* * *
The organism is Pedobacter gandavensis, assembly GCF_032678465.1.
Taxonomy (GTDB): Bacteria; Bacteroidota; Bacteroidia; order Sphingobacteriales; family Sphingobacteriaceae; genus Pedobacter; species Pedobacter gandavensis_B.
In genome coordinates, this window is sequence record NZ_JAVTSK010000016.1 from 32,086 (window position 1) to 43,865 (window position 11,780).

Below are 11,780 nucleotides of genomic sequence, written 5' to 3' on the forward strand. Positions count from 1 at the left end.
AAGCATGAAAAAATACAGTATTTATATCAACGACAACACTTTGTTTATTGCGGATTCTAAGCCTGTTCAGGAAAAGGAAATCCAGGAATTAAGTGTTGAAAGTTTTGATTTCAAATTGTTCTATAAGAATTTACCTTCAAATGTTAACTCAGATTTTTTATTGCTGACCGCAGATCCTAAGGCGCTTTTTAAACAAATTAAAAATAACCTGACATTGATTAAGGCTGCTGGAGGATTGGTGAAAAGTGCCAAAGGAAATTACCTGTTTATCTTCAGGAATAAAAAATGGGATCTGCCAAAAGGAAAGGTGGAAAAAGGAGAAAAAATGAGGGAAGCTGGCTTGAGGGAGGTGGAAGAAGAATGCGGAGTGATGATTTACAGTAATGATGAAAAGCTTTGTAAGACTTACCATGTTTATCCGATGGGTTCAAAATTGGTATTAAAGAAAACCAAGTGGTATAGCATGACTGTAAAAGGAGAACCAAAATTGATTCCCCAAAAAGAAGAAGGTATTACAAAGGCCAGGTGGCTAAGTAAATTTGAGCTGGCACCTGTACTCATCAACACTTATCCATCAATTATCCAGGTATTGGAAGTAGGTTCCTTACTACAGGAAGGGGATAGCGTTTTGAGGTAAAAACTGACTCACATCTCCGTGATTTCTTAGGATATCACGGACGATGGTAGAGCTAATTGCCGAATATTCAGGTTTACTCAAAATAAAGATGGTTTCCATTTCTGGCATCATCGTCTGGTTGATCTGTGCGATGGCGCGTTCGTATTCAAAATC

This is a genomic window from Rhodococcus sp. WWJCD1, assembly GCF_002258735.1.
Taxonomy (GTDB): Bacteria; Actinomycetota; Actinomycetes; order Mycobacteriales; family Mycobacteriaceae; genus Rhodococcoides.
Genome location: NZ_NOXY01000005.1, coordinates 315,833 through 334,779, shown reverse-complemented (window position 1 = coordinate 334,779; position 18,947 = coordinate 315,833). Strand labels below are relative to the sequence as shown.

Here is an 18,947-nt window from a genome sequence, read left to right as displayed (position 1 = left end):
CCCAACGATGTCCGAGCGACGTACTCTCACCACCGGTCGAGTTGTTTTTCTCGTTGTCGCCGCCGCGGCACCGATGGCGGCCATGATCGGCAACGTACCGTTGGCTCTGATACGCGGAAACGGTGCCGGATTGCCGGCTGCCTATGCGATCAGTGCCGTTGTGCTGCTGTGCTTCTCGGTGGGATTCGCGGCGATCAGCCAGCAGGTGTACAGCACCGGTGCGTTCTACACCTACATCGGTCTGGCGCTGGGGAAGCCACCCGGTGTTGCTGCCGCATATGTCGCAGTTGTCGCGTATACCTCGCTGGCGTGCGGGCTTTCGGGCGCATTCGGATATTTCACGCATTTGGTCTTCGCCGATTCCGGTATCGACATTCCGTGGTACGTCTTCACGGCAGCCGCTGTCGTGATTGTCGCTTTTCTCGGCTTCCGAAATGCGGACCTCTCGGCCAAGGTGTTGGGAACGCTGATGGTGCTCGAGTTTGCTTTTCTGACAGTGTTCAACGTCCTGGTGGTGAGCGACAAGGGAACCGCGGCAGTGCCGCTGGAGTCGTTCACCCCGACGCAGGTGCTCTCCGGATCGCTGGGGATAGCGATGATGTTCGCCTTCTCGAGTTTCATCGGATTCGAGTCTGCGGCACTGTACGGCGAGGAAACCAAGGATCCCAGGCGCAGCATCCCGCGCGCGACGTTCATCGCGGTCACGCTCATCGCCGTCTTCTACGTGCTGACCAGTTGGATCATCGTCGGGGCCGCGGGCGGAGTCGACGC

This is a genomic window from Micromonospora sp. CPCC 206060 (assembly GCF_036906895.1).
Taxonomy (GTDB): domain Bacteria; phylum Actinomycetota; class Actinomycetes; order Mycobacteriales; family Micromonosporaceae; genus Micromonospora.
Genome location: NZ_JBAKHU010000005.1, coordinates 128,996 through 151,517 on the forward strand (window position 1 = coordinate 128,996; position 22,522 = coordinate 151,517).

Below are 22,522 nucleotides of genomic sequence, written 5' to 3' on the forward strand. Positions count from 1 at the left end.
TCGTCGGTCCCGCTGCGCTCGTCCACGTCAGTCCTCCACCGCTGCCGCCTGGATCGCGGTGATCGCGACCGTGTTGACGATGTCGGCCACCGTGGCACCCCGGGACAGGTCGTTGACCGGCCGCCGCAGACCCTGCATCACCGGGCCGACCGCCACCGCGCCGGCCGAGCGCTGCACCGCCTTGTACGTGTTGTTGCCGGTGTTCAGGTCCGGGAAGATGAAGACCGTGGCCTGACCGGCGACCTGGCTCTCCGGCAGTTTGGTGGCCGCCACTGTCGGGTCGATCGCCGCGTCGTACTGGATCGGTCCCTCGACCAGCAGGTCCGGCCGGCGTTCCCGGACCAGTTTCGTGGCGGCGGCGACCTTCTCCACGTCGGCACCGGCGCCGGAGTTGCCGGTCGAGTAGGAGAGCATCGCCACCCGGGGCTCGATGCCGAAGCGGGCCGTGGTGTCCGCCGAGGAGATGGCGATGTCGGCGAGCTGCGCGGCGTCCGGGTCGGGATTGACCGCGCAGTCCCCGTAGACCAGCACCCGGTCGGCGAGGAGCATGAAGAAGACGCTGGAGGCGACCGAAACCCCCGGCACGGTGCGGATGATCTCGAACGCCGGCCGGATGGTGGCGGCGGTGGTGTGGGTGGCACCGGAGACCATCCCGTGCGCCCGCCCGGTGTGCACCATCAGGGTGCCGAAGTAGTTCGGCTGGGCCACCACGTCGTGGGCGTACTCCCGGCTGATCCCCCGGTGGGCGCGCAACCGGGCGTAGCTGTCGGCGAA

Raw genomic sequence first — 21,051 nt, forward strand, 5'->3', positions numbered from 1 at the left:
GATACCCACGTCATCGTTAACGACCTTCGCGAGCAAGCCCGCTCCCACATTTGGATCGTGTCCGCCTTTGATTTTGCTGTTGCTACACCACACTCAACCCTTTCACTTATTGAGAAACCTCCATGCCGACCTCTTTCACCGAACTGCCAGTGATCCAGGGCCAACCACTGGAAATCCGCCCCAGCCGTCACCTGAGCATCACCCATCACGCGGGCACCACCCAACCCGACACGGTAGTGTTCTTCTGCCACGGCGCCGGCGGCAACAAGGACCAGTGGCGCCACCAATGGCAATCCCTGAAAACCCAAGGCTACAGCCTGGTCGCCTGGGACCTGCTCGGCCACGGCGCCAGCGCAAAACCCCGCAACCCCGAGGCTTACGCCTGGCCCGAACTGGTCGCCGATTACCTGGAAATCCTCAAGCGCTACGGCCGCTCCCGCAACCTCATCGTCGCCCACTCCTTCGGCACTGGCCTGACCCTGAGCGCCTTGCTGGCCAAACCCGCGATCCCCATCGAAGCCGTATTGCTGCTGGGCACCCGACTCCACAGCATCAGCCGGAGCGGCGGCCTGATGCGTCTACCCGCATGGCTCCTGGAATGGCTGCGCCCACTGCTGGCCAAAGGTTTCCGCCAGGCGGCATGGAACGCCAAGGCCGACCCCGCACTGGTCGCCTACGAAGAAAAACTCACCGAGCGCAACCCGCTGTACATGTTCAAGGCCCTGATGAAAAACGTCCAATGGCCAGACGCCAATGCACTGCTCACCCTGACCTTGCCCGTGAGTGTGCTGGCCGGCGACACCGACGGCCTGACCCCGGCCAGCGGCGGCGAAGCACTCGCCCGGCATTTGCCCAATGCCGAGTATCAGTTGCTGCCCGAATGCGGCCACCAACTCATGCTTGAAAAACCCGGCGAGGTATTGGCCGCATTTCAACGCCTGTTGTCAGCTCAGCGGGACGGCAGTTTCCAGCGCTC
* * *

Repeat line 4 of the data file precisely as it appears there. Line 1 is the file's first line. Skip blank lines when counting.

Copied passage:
Below are 11,780 nucleotides of genomic sequence, written 5' to 3' on the forward strand. Positions count from 1 at the left end.